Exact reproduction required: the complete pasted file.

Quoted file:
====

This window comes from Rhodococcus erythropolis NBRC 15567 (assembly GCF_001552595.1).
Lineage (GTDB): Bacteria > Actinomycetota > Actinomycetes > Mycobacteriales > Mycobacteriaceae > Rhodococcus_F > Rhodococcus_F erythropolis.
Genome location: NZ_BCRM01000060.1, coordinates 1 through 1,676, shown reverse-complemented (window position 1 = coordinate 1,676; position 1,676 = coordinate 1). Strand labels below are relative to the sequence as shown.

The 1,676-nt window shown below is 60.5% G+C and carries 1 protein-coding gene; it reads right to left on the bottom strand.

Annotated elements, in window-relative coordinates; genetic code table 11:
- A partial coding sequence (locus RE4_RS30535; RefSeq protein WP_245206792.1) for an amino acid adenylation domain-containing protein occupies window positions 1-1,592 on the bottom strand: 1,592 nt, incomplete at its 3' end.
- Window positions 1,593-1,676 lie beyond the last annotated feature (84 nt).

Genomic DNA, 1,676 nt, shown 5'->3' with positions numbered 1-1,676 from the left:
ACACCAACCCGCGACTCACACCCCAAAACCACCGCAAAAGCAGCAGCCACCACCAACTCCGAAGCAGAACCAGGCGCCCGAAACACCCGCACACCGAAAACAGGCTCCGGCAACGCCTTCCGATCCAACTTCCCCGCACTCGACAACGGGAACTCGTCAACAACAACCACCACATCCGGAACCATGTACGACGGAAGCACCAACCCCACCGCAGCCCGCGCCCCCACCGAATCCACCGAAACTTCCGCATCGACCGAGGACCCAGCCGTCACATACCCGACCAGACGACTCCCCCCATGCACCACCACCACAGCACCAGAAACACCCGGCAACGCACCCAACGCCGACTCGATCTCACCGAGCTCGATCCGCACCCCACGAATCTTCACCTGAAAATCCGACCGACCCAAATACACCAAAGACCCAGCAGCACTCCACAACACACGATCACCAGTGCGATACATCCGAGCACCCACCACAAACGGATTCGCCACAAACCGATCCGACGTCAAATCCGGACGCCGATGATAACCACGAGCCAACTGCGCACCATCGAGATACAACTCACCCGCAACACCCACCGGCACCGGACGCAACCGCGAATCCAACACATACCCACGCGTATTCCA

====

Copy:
This window comes from Rhodococcus erythropolis NBRC 15567 (assembly GCF_001552595.1).
Lineage (GTDB): Bacteria > Actinomycetota > Actinomycetes > Mycobacteriales > Mycobacteriaceae > Rhodococcus_F > Rhodococcus_F erythropolis.
Genome location: NZ_BCRM01000060.1, coordinates 1 through 1,676, shown reverse-complemented (window position 1 = coordinate 1,676; position 1,676 = coordinate 1). Strand labels below are relative to the sequence as shown.

The 1,676-nt window shown below is 60.5% G+C and carries 1 protein-coding gene; it reads right to left on the bottom strand.

Annotated elements, in window-relative coordinates; genetic code table 11:
- A partial coding sequence (locus RE4_RS30535; RefSeq protein WP_245206792.1) for an amino acid adenylation domain-containing protein occupies window positions 1-1,592 on the bottom strand: 1,592 nt, incomplete at its 3' end.
- Window positions 1,593-1,676 lie beyond the last annotated feature (84 nt).

Genomic DNA, 1,676 nt, shown 5'->3' with positions numbered 1-1,676 from the left:
ACACCAACCCGCGACTCACACCCCAAAACCACCGCAAAAGCAGCAGCCACCACCAACTCCGAAGCAGAACCAGGCGCCCGAAACACCCGCACACCGAAAACAGGCTCCGGCAACGCCTTCCGATCCAACTTCCCCGCACTCGACAACGGGAACTCGTCAACAACAACCACCACATCCGGAACCATGTACGACGGAAGCACCAACCCCACCGCAGCCCGCGCCCCCACCGAATCCACCGAAACTTCCGCATCGACCGAGGACCCAGCCGTCACATACCCGACCAGACGACTCCCCCCATGCACCACCACCACAGCACCAGAAACACCCGGCAACGCACCCAACGCCGACTCGATCTCACCGAGCTCGATCCGCACCCCACGAATCTTCACCTGAAAATCCGACCGACCCAAATACACCAAAGACCCAGCAGCACTCCACAACACACGATCACCAGTGCGATACATCCGAGCACCCACCACAAACGGATTCGCCACAAACCGATCCGACGTCAAATCCGGACGCCGATGATAACCACGAGCCAACTGCGCACCATCGAGATACAACTCACCCGCAACACCCACCGGCACCGGACGCAACCGCGAATCCAACACATACCCACGCGTATTCCA